Wild Bill's Outfitter sell or rent gear and snacks and souvenirs and everything else you need to float the river. The building is set at an angle, behind two big shade trees that sit next to the road that leads down to Buffalo Point. Wild Bill's is not the only place to go for fun on the river, but their location and bright red-on-yellow signs drew us in.
We thought we might try tubing down the river, since there were three
of us, and
three's a crowd in a canoe. And when we drove up, we saw
a line of large, orange inner tubes tied up to one of the shade trees
in front. But the guy behind the counter suggested canoeing, since
the water was low and we'd be bumping bottom all they way in tubes.
That was good enough for us. So after some last minute searching around in the store for a few supplies to take down the river, we went back to fetch Ben, whom we had left slumped at the campsite in a folding chair with his nose in a book.
We packed our rented ice chest. (It hadn't occurred to us to bring a second ice chest for the river.)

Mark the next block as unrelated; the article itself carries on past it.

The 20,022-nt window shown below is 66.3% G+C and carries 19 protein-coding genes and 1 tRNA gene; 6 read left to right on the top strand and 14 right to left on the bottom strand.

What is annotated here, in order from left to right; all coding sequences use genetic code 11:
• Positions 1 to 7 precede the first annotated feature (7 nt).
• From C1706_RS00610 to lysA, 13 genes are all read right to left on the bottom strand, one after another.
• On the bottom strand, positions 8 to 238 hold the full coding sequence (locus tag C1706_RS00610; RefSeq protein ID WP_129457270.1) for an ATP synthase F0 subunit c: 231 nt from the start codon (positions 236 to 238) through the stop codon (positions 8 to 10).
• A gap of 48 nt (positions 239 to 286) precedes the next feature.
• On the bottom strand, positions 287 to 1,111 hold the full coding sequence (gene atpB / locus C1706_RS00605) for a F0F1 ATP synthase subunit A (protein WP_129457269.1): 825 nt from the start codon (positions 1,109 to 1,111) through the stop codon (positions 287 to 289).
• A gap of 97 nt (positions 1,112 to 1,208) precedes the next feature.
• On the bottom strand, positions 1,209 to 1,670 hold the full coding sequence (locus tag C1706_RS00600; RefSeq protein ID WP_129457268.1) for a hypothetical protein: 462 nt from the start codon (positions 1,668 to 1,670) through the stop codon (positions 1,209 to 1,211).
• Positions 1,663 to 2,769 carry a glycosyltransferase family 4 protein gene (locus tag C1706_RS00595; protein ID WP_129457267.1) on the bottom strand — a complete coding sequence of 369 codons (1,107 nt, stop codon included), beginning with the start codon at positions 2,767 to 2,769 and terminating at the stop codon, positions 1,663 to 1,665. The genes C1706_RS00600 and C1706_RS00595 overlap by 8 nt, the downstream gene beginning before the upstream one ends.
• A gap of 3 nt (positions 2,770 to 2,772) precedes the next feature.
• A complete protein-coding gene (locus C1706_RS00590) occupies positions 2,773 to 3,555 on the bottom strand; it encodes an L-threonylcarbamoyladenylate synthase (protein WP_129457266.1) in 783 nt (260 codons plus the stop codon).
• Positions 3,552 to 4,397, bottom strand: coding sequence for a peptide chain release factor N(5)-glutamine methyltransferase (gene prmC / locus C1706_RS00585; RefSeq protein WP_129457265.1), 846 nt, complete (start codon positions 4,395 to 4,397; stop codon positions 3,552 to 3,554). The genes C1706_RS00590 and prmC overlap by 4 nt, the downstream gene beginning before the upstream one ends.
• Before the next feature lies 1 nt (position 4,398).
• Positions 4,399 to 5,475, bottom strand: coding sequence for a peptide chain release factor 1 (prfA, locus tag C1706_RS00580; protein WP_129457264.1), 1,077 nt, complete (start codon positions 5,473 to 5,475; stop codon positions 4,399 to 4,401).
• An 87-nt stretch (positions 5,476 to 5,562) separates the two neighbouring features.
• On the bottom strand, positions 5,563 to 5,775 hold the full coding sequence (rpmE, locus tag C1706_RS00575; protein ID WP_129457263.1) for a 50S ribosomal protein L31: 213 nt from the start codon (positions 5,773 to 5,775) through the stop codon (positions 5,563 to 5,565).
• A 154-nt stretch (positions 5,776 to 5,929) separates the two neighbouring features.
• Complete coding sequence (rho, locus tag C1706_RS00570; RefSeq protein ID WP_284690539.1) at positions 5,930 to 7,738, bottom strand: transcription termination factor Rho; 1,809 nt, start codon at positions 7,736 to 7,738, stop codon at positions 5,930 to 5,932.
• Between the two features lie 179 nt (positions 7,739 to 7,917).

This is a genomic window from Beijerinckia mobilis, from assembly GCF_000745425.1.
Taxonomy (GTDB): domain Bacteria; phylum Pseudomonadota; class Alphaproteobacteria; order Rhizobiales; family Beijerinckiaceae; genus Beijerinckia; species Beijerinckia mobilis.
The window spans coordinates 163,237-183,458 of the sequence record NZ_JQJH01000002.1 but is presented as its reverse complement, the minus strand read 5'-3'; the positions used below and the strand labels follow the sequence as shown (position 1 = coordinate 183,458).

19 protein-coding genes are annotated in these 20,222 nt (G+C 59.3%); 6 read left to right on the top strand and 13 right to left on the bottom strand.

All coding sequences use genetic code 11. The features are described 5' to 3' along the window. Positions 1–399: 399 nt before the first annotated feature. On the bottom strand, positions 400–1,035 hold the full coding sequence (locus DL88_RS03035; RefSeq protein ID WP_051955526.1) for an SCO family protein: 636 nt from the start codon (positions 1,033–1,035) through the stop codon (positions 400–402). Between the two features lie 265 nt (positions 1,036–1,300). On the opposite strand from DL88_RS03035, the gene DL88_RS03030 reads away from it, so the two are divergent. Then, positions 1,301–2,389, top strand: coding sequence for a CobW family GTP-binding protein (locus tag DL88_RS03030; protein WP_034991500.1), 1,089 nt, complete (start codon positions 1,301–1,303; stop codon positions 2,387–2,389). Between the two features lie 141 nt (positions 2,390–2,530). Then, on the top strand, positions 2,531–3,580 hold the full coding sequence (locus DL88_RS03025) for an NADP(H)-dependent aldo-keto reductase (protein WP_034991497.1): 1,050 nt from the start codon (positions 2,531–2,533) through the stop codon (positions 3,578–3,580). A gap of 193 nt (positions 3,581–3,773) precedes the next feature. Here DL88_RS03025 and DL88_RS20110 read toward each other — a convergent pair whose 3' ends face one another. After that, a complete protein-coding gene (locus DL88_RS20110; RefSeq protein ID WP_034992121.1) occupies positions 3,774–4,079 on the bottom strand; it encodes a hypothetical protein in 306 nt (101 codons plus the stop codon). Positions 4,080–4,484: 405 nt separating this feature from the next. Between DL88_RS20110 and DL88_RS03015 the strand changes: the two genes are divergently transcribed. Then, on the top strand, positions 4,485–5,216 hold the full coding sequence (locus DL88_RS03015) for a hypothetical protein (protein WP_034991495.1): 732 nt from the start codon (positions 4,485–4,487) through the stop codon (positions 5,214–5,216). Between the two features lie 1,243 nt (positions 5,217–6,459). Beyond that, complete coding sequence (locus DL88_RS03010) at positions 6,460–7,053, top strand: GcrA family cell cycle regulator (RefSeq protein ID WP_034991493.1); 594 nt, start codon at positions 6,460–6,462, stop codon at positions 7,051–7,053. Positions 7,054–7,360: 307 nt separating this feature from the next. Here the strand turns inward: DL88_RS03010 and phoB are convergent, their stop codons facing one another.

We changed into canoeing clothes.
I grabbed my wide-brimmed hat, and Trudy got her flowerty one.
We hopped into the car and drove ourselves to the put-in point, where our canoe and kayak were waiting.
Then we dragged the boats down to the river, put the ice chest into the canoe (with its top bungied shut -- a state law), and slid into the stream.
The water was deep here and moving slowly. Trudy and I paddled out and across the river, and Ben spun around a bit in the still water getting the hang of paddling a kayak. He was thrilled with the freedom, and in minutes he was ready to turn downstream.
With that, our river journey was begun.
Buffalo National River, NW Arkansas
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